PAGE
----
Changes in breast density and other numeric variables were analyzed by using the one-sample t test with 95 % confidence intervals for the mean change. Box plots revealed a few moderate outliers for some of the variables, but we found no indications of any gross violations of the analyses based on the t test. In some cases, the tests were repeated on the log scale with no changes in statistical significance at the 5 % level. The postsurgery measurements were taken between 2 and 40 months after surgery; however, scatter plots of the changes plotted against the time of measurement did not show an important trend. These analyses were repeated on subgroups defined by menopausal status, diabetes status, and race. Change in VBD for patients having both pre-WLS and post-WLS BI-RADS density scores of 2 was also independently analyzed. Analyses were performed by using RStudio (version 0.98.501, Boston, MA, http://www.rstudio.com) and R (version 3.0.2 with the mosaic package, http://www.R-project.org/).
As shown in Fig. Fig.1,1, 80 patients had the necessary radiologic data to be included in the study. Table Table11 highlights the characteristics of the study population, and Table Table22 compares relevant patient variables at the time of their pre-WLS and post-WLS mammogram. The mean BMI at the time of the preoperative mammogram was 46.0 ± 7.22 kg/m2; this decreased to 33.7 ± 7.1 kg/m2 at the time of the postoperative mammogram. The most common WLS was a laparoscopic gastric bypass with 62 (78 %) patients undergoing it. The other types of WLS performed included open gastric bypass, laparoscopic sleeve gastrectomy, and gastric banding. Through the study period, 16 (20 %) women were premenopausal, 27 (33.8 %) were perimenopausal, and 37 (46.2 %) were postmenopausal. The preoperative mammogram was performed on an average of 11.6 ± 9.4 months prior to weight loss surgery. On average, the postoperative mammogram was performed 10.1 ± 7.0 months post-WLS; this time interval ranged from 2 to 40 months. Thirty-five (44 %) patients had type II diabetes mellitus prior to surgery. Resolution of diabetes was observed in 21 (60 %) of these patients after surgery.
In the entire study population, the total breast volume decreased an average of 579.7 ± 444 cm3 from 1469.89 to 890.17 cm3 (a significant 39.4 % decrease, p < 2.2e-16). Both adipose volume and FGV make up the total breast volume. This extreme reduction in the total breast volume is consistent with the significant weight loss and decrease in BMI in these patients. The average decrease in compressed breast thickness was 22.36 ± 12.67 mm (p < 2.2e-16) from 67.56 to 45.20 mm. This trend in reduction of total breast volume and compressed breast thickness was observed in women regardless of menopausal status.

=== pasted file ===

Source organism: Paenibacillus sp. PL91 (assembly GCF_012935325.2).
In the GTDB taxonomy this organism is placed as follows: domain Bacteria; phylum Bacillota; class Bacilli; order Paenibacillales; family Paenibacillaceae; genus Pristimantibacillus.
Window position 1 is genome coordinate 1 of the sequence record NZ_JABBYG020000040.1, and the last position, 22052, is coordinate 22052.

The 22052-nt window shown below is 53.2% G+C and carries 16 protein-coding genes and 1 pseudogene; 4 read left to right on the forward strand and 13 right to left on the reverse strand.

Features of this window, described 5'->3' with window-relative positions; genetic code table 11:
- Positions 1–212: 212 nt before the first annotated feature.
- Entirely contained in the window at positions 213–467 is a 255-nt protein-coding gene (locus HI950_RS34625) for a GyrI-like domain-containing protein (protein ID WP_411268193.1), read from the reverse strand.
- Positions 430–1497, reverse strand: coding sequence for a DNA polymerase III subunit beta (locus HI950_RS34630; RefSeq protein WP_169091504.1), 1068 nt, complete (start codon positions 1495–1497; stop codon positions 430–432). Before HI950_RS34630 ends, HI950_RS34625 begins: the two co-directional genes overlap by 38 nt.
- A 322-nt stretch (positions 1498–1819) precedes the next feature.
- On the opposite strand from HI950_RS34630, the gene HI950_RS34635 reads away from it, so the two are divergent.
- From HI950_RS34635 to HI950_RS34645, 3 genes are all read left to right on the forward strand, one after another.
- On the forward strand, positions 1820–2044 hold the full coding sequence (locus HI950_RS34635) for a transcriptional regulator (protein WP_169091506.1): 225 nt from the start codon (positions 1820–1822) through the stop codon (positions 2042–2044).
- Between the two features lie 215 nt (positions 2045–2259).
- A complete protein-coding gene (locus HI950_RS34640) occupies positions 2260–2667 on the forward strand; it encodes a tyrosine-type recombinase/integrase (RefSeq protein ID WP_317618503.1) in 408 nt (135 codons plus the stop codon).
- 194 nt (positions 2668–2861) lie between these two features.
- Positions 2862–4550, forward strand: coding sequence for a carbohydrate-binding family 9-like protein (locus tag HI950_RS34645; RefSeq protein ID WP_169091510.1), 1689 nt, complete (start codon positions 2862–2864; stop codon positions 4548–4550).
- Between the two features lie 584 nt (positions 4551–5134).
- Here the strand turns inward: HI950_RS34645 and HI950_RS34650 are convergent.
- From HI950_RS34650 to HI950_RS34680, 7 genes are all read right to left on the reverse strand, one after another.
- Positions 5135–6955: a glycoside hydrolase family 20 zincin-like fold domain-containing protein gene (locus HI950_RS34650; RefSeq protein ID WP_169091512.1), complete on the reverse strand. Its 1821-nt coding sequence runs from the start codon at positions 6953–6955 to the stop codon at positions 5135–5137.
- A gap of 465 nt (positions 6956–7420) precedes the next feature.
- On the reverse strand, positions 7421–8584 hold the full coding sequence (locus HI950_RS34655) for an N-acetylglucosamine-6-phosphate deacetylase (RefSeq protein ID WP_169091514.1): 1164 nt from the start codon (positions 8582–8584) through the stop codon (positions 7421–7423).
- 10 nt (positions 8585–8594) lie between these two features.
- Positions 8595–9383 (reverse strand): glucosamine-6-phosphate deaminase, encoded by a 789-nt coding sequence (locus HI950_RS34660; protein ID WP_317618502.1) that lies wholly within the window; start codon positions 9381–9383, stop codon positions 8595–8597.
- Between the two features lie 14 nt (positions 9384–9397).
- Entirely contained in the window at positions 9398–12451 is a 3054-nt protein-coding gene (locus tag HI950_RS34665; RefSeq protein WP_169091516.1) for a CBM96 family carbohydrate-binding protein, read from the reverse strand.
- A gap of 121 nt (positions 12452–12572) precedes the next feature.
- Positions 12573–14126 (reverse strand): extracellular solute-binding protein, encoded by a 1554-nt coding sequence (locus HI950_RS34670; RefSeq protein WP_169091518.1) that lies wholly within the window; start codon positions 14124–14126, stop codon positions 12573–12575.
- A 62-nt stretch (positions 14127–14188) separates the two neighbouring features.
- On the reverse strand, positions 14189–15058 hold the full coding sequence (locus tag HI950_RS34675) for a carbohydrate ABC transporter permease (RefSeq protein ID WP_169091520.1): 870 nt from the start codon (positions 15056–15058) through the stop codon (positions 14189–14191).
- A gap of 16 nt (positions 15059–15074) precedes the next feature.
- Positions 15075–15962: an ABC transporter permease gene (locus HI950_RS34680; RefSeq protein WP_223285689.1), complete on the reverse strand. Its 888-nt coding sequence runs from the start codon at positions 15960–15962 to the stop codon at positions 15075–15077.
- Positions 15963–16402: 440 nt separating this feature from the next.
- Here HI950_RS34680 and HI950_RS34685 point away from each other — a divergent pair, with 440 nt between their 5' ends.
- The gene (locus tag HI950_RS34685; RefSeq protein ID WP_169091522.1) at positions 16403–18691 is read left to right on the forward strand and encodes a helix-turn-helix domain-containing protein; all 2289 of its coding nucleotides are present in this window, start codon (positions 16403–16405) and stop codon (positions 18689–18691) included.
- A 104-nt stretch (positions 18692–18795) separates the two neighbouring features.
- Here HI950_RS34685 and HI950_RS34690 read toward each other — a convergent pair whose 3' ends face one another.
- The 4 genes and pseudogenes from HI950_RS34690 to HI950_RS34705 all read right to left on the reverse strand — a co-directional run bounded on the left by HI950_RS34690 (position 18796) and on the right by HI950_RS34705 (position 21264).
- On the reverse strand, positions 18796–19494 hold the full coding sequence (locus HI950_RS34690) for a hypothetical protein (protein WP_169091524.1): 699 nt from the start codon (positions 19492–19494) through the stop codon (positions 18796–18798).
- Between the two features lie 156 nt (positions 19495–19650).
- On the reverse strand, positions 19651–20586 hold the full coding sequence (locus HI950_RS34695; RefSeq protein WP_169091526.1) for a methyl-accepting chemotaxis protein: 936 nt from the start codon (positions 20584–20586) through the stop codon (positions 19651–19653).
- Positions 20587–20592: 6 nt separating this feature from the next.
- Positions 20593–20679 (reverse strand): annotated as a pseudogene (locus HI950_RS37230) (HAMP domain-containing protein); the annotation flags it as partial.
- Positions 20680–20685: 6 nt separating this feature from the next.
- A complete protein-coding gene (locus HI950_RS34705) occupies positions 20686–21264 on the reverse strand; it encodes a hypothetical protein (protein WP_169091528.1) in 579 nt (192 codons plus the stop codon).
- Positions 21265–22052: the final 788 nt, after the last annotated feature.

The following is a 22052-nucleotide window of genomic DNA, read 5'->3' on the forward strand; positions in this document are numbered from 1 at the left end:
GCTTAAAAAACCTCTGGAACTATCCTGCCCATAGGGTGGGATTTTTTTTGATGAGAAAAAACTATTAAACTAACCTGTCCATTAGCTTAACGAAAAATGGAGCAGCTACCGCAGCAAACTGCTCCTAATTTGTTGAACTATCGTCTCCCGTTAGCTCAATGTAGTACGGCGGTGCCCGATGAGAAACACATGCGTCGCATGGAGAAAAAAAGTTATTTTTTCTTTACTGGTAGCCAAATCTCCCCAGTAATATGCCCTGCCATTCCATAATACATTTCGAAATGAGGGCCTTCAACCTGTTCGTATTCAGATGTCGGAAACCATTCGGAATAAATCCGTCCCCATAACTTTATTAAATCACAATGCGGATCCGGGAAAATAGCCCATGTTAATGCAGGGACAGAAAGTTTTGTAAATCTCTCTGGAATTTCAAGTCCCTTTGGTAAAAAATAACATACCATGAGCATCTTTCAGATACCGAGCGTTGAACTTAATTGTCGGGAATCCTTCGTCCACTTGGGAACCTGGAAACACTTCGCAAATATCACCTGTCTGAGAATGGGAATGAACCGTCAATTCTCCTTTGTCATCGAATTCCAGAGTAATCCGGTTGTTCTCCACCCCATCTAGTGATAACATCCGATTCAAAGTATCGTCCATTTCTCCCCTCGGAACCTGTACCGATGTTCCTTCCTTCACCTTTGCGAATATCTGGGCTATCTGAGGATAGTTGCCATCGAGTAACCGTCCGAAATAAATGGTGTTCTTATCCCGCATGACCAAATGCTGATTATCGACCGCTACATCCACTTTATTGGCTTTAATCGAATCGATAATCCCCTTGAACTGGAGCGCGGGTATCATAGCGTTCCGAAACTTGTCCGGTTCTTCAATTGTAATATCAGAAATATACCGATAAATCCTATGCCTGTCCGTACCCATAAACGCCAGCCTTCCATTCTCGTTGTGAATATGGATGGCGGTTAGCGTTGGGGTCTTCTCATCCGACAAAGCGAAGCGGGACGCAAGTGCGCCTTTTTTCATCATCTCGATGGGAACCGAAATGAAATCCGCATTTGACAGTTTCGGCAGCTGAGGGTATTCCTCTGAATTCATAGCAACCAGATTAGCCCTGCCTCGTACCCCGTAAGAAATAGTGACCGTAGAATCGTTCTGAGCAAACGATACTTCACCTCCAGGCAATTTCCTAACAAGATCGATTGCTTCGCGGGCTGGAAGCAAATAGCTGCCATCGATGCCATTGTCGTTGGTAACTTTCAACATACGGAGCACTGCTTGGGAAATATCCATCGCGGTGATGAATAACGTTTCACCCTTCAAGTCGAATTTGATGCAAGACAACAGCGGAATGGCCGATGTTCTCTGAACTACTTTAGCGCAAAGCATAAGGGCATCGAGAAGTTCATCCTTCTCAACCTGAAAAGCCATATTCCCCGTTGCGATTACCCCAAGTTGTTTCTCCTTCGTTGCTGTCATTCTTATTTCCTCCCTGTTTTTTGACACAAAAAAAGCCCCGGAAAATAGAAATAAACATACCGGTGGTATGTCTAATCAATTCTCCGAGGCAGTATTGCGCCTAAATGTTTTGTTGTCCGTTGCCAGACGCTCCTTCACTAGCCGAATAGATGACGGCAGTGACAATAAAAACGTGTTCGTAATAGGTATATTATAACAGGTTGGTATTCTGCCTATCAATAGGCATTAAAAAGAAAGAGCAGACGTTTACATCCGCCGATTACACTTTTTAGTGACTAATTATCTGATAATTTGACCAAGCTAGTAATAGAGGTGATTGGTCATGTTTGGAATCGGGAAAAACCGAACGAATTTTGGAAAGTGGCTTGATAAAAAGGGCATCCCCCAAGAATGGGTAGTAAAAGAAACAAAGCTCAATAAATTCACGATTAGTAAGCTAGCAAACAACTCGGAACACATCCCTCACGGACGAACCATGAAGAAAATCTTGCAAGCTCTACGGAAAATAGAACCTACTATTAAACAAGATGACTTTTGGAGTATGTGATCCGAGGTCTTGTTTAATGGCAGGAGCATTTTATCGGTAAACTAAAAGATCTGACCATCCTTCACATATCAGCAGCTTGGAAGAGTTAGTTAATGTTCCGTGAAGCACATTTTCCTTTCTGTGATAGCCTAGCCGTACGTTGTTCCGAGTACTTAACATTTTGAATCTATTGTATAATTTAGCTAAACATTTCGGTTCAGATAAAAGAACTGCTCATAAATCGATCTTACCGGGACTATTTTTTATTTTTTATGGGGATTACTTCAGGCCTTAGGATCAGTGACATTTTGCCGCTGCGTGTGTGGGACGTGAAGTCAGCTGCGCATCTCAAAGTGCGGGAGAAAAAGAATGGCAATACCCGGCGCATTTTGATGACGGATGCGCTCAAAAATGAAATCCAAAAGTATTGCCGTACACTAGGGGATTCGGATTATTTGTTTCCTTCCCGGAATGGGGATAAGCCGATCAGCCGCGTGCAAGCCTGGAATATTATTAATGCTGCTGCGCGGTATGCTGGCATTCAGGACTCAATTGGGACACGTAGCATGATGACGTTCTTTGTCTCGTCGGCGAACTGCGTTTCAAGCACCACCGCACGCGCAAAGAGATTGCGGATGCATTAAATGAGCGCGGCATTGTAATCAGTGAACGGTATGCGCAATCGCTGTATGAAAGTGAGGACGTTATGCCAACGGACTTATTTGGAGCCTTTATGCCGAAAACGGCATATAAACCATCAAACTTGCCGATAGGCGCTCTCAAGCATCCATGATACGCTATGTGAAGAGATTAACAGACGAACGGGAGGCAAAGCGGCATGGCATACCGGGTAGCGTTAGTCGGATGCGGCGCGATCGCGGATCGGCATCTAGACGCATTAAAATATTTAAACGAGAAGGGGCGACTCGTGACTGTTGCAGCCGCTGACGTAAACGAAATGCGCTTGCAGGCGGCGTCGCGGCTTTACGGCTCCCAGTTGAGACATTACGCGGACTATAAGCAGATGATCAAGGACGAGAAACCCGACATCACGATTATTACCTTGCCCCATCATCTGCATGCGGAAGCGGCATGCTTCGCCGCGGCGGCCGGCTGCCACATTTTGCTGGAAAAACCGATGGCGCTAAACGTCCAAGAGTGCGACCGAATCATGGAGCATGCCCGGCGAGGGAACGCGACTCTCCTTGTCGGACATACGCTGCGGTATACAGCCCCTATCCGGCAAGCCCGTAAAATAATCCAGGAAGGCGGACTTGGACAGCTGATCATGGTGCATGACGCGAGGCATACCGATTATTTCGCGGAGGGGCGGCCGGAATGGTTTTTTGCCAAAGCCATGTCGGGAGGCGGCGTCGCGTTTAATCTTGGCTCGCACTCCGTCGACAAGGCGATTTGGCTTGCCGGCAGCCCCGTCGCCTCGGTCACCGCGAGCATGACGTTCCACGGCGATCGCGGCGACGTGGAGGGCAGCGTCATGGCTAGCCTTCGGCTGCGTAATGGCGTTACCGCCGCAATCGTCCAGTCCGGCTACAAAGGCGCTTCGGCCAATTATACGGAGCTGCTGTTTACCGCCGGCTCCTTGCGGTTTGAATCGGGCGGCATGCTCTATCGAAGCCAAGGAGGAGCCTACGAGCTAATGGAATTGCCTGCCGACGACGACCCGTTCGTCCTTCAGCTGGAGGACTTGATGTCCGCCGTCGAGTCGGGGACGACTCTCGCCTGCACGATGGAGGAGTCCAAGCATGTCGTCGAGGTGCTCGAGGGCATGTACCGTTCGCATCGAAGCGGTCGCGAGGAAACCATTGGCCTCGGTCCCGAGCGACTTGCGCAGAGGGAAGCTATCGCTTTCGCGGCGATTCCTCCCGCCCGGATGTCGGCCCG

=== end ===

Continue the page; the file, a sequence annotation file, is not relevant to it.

The mean FGV on the preoperative and postoperative mammograms was 70.5 ± 30.6 and 59.6 ± 27.64 cm3, respectively, with an average decrease of 15.5 % (p = 0.0004, 95 % CI −16.78, −5.03) as shown in Fig. Fig.2,2, top panel a. When stratified by menopausal status (Fig. (Fig.2,2, top panel b, c, d), the premenopausal group had an average decrease in FGV of 5.9 ± 30.9 cm3, but this change was not statistically significant (p = 0.46). However, both the larger perimenopausal (n = 27) and postmenopausal (n = 37) cohorts had a greater and significant decrease in FGV of 13.1 ± 28.2 cm3 (p = 0.02) and 11.5 ± 23.3 cm3 (p = 0.005), respectively. The average times to mammogram for the perimenopausal and postmenopausal groups were 11 ± 8.1 and 9 ± 6.5 months after WLS, respectively. Adipose volume was calculated as the difference in the total breast volume and FGV. As expected after WLS, adipose volume decreased significantly in all groups (data not shown). The mean adipose volume for the entire population before and after surgery was 1399.41 ± 577.7 and 830.6 ± 475.17 cm3, with the mean decrease in the total adipose volume being 568.82 ± 431.19 cm3 (p < 1 × 10−15).
For the entire study population, the mean percent VBD prior to undergoing WLS was 5.2 ± 2.04 % (range, 2.1 to 13.4 %) and increased to 7.9 ± 3.90 % (range, 2.6 to 21.1 %) after WLS (p < 0.0001). The increase in VBD was significant regardless of the menopausal status (Fig. (Fig.2,2, lower panel).
In the 16 patients who were premenopausal prior to surgery and remained premenopausal at the time of follow-up mammogram, average breast density increased by 3.8 %, from 4.9 to 8.7 % (p = 0.003). Twenty-seven patients in the perimenopausal group also had an increase in breast density with an average increase in density from 5.3 ± 1.69 to 8.20 ± 4.20 % (p = 0.0004). The 37 individuals who were postmenopausal prior to WLS also had a significant increase in breast density from 5.2 to 7.2 % (p < 0.0001).